Tigers pitcher Bob Cain couldn’t believe his eyes. As he stared into home plate to get the sign from his catcher Bob Swift, the tall right-handed hurler faced a batter unlike any other he had ever seen. Eddie Gaedel was 43 inches tall and waved a toy bat in his hands, but he was a legitimate big league hitter, at least for that one plate appearance.
The date was August 19, 1951, and the Detroit Tigers were playing the St. Louis Browns in the second game of a doubleheader in St. Louis. In between the games, the Browns had put on a show to delight the 18,369 spectators. There were jugglers, trapeze artists, a marching band, and a woman who was sawed in half by a magician. It was, Browns owner Bill Veeck promised, a “Day of Surprises.”
As Cain warmed up for the second game, a large cake was wheeled onto the field. Seconds later, emerging from the cake was a tiny little fellow – a miniature man – who waved his arms to the roaring crowd and trotted from the field, the latest spectacle in the sideshow. That little person was Gaedel.
Gaedel was 26 years old, a dwarf from Chicago who made a living making appearances in shows and circuses. During World War II, Gaedel had worked as a riveter, crawling into the tiny spaces of airplane wings to perform his work. In the late 1940s he was discovered by Veeck, who never met a promotion he didn’t like. His appearance against Cain and the Tigers was Gaedel’s biggest moment.
Wearing a Browns uniform with the number “1/8” stitched onto the back, Gaedel arrived at home plate to lead off the first inning, announced as a pinch-hitter for Frank Saucier. Immediately, umpire Ed Hurley objected. Hurley was a no-nonsense veteran of the big leagues, but when St. Louis manager Zack Taylor, barely concealing a grin, produced a valid MLB contract for Gaedel, Hurley had no choice but to holler “Play ball!”
Cain, Swift, the rest of the Tigers, and practically everyone in the ballpark were roaring with laughter by this time. At first, Swift lay prone on his belly, trying to make as low a target as possible for his pitcher. But Hurley didn’t like that, so Swift crouched on his knees. Cain exchanged glances with the Tiger dugout, where manager Red Rolfe, in his 21st year on professional baseball, shrugged. Cain peered in and saw the 3-foot, 7-inch Gaedel, all of 65 pounds, looking like a young child, crouched at the plate in a batting stance that looked like a tiny version of Joe DiMaggio.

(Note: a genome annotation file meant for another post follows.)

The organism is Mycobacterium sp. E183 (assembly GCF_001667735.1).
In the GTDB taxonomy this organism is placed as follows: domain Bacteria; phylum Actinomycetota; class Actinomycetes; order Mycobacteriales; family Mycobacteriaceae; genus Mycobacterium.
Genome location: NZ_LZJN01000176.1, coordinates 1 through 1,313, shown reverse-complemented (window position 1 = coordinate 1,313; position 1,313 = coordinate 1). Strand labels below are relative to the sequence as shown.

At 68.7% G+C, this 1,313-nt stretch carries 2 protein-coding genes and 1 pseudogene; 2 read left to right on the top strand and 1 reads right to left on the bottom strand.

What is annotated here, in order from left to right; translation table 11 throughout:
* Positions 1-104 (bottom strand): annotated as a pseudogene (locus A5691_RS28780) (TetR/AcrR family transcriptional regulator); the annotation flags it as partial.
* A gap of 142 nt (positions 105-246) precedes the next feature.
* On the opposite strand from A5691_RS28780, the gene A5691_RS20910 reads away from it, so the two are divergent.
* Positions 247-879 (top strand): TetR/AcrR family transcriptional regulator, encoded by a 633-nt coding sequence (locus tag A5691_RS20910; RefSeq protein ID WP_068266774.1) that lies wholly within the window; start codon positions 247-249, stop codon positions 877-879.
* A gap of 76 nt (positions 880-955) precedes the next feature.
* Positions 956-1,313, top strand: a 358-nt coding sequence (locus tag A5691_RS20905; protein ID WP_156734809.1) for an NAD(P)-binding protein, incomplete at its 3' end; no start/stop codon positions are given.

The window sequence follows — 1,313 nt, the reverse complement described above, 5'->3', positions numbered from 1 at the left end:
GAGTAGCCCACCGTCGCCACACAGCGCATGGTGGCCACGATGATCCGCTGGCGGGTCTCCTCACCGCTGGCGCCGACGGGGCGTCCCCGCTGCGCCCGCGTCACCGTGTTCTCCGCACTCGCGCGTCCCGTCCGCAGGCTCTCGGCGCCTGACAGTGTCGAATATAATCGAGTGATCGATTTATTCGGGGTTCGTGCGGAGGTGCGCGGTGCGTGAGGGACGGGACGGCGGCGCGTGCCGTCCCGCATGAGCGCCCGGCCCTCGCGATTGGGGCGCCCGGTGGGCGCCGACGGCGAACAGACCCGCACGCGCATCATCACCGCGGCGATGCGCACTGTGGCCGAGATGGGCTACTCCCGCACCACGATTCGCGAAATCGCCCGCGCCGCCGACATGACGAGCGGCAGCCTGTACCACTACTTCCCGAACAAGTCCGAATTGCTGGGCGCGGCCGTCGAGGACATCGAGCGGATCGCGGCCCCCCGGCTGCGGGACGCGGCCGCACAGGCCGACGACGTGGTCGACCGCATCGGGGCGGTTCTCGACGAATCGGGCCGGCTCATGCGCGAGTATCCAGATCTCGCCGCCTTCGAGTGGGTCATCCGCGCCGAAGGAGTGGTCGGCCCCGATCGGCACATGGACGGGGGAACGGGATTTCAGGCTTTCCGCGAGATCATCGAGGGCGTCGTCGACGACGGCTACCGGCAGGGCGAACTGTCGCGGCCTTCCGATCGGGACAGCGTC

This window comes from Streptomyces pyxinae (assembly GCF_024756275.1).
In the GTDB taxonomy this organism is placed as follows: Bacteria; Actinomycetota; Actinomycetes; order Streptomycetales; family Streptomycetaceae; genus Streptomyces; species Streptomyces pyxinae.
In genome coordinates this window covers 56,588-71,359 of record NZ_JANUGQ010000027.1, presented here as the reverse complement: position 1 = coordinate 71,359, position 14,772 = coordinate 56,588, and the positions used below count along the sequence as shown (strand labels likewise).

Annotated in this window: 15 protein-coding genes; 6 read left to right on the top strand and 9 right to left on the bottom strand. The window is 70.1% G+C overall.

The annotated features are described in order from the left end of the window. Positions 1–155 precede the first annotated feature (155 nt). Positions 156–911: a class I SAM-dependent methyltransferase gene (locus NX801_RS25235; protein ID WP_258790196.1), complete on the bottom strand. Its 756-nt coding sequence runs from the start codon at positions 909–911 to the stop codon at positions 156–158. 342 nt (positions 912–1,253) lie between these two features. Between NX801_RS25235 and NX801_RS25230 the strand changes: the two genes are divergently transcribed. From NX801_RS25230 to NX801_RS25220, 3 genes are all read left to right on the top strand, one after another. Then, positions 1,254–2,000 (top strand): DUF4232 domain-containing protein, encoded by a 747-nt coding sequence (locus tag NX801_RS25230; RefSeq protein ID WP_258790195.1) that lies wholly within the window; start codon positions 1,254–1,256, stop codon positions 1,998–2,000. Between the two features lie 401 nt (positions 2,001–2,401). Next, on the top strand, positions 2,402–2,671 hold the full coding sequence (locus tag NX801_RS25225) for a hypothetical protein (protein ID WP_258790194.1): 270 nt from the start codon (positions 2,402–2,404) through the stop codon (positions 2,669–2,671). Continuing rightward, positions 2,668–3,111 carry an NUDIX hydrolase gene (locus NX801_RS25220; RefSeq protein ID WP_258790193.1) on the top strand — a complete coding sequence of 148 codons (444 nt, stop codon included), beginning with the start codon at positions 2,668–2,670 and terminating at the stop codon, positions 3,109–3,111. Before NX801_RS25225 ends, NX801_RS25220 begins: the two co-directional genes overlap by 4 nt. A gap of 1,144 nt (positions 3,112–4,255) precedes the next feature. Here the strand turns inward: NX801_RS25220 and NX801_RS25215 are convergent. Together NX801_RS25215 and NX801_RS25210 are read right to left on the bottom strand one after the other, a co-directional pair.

“I told Bob [Swift] that I would try to lob the ball to him,” Cain said.
The first pitch was down the middle of the plate but came in at least a foot above Eddie’s head. Gaedel did not flinch. Though he wanted to swing – he yearned for the opportunity – Gaedel was under strict orders to leave the bat resting on his shoulder.
“I told Gaedel that I had purchased a life insurance policy in the amount of $1 million on him,” Veeck wrote later. “I told him that I would be on the roof of the ballpark with a high-powered rifle, and if he swung at any pitches, I would shoot him.”
Whether he believed the empty threat or not, Gaedel was not going to swing. Cain’s second and third pitches were lower, but still too high to be strikes on the small Gaedel, whose strike zone was probably about 16 inches in height. After the third pitch, Detroit third baseman George Kell covered his face with his glove, concealing his laughter at the scene he was witnessing. Kell inched closer to home plate, standing only a few feet to the right of Cain on the mound. The Tigers weren’t sure if Gaedel could hit a baseball, but if he could they were confident it wouldn’t travel very far.
Gaedel watched the fourth pitch come in at eye-level and trotted to first base with a walk. Ever the showman, he waved his arms to the crowd, doffed his cap, and even blew a kiss to woman in the stands. The crowd ate it up. He was removed for a pinch-runner and retired from the game with a perfect on-base percentage.
The stunt wasn’t Eddie’s final appearance on a baseball diamond. In 1959, Veeck brought him back in a promotion at Comiskey Park in Chicago. In a pre-game event, in grand fashion and from the fog of special effects, Gaedel and two other little people emerged from a “space ship” that was situated in center field. The midgets, dressed as aliens and carrying “ray guns” proceeded to “kidnap” White Sox double play duo Luis Aparicio and Nellie Fox. A few years later, Veeck hired Gaedel and other midgets as vendors because their short height did not obstruct the view of ballpark spectators. The stunt was short-lived because Eddie and the others were not strong enough to carry the heavy vending trays.
Gaedel drank heavily and experienced hard times over the remaining years of his life. He was in and out of hospitals and frequently unemployed. He stayed with relatives until his drunk and violent episodes severed those relationships. He was staying with his mother in Chicago in 1961 when he was beaten by muggers on his way back from a bowling alley. He staggered home but died in his sleep that evening. He was laid to rest in Saint Mary Catholic Cemetery and Mausoleum, just a few days after his 36th birthday. Former Tiger Cain attended the funeral with his wife – he was the only person representing Major League Baseball at the service.
In his biography, Veeck as in Wreck, Bill Veeck called Gaedel “the best darn midget who ever played big-league ball.” Gaedel’s jersey with the number “1/8” on the back can be seen in the collection of the National Baseball Hall of Fame and Museum.